– Oscar Wilde

One of the challenges of business is that you want to remain at the forefront of the customer's mind, but you want to be there for the right reasons. At any given moment, you're one crisis away from a tarnished reputation. Just look at Jeff Bezos and AMI right now.

The key is to be consistent in all that you do and all that your brand stands for: online, in person, at retail locations, in print, and by every single employee. If there's any hint of insincerity or false promise in any one of those, all bets are off.

In the very first chapter of Emily Post's Etiquette, she begins by discussing New York. In our case, we can substitute the customer for New York, to get an idea of what standards we need to live up to:
"New York, more than any city in the world… loves to be amused, thrilled and surprised all at the same time; and will accept with outstretched hand any one who can perform this astounding feat. Do not underestimate the ability that can achieve it: a scintillating wit, an arresting originality, a talent for entertaining that amounts to genius, and gold poured literally like rain, are the least requirements."

When she goes on to talk about etiquette, we can just as easily think about the responsibilities of a business or brand as well as an individual, as etiquette is the gateway to reputation:

"Etiquette must, if it is to be of more than trifling use, include ethics as well as manners. Certainly what one is, is of far greater importance than what one appears to be. A knowledge of etiquette is of course essential to one’s decent behavior, just as clothing is essential to one’s decent appearance; and precisely as one wears the latter without being self-conscious of having on shoes and perhaps gloves, one who has good manners is equally unself-conscious in the observance of etiquette, the precepts of which must be so thoroughly absorbed as to make their observance a matter of instinct rather than of conscious obedience."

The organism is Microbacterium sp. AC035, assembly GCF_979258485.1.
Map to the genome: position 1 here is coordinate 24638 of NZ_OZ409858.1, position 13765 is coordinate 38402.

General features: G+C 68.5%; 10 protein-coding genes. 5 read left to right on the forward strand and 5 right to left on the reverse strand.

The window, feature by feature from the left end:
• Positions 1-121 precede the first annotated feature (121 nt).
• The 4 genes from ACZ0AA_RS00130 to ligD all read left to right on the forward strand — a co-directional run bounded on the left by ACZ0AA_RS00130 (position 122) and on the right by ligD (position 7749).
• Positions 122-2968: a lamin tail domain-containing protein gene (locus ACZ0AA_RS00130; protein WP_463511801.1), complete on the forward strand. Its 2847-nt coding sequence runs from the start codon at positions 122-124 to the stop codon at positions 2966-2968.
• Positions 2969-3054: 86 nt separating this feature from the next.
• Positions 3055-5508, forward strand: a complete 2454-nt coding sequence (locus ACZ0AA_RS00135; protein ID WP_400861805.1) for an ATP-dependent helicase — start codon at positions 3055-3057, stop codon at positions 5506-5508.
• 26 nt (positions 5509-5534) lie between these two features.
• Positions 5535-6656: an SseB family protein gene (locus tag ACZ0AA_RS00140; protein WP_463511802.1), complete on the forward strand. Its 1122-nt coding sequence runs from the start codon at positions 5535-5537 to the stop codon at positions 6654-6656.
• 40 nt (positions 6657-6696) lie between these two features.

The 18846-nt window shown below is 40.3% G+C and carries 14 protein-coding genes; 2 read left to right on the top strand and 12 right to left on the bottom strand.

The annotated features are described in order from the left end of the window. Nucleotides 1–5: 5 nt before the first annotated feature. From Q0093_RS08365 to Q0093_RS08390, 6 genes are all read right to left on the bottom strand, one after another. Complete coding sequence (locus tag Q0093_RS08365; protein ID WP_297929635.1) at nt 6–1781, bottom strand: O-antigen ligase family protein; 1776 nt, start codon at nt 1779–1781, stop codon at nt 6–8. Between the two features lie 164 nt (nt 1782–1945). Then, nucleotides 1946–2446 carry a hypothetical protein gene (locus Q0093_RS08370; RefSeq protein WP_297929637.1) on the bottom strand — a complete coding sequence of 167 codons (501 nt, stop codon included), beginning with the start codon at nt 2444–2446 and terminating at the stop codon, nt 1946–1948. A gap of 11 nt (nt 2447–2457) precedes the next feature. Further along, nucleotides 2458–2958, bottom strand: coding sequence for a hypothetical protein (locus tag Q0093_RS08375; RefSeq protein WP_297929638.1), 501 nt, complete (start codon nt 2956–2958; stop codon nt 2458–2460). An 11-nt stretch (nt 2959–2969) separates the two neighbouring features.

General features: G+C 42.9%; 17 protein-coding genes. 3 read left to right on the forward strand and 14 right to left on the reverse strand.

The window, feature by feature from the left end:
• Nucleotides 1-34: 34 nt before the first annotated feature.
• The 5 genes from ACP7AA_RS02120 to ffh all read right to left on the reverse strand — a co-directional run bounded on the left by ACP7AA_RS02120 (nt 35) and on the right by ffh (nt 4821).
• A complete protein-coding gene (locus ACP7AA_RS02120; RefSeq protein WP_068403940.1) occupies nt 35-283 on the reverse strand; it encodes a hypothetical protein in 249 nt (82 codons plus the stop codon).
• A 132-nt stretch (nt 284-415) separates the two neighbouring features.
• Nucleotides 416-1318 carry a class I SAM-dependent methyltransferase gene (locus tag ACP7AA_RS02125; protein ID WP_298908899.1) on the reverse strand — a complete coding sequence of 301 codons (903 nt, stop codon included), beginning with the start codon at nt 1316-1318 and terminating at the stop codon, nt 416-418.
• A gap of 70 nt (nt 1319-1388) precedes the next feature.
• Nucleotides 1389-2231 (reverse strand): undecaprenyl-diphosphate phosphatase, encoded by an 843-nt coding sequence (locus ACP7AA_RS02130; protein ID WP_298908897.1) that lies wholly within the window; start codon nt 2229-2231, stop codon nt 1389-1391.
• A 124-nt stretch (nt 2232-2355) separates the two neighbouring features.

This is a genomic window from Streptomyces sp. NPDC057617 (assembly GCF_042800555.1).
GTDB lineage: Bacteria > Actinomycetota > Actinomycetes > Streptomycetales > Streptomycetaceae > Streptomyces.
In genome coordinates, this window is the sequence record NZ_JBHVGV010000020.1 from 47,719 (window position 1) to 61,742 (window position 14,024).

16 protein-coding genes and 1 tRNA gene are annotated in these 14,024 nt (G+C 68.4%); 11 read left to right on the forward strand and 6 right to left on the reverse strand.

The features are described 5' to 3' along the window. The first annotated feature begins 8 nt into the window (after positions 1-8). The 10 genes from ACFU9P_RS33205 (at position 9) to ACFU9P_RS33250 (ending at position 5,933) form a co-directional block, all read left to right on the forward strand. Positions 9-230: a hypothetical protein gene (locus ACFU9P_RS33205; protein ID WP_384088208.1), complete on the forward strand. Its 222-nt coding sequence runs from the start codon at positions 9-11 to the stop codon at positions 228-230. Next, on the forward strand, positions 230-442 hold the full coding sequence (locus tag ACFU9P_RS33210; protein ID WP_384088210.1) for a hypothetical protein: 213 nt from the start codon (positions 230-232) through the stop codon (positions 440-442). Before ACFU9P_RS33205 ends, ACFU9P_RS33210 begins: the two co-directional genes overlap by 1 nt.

People can see through inauthentic behavior. Customers know when you're simply paying them lip service or sharing platitudes online.

"Character is like a tree and reputation like a shadow. The shadow is what we think of it; the tree is the real thing." 
– Abraham Lincoln (click to tweet)

In business, your character is your corporate culture. It defines everything that you and your employees do, whether you realize it or not. Your customer experience and customer service speak volumes about your culture. And that in turn defines your reputation.

In the end, if you build a culture of decency, integrity, honor, and kindness, it will determine the employees and customers you attract and retain.

And that's not only good etiquette, it's good business.



Image credit: The Valley of Wyoming by Jasper Francis Cropsey, 1865 (The Met, public domain)

Sources:
1. "Emily Post: Society, Scandal, and Etiquette," Owlcation
2. Claridge, Laura. Emily Post: Daughter of the Gilded Age, Mistress of American Manners, Random House: New York, 2009, p. 178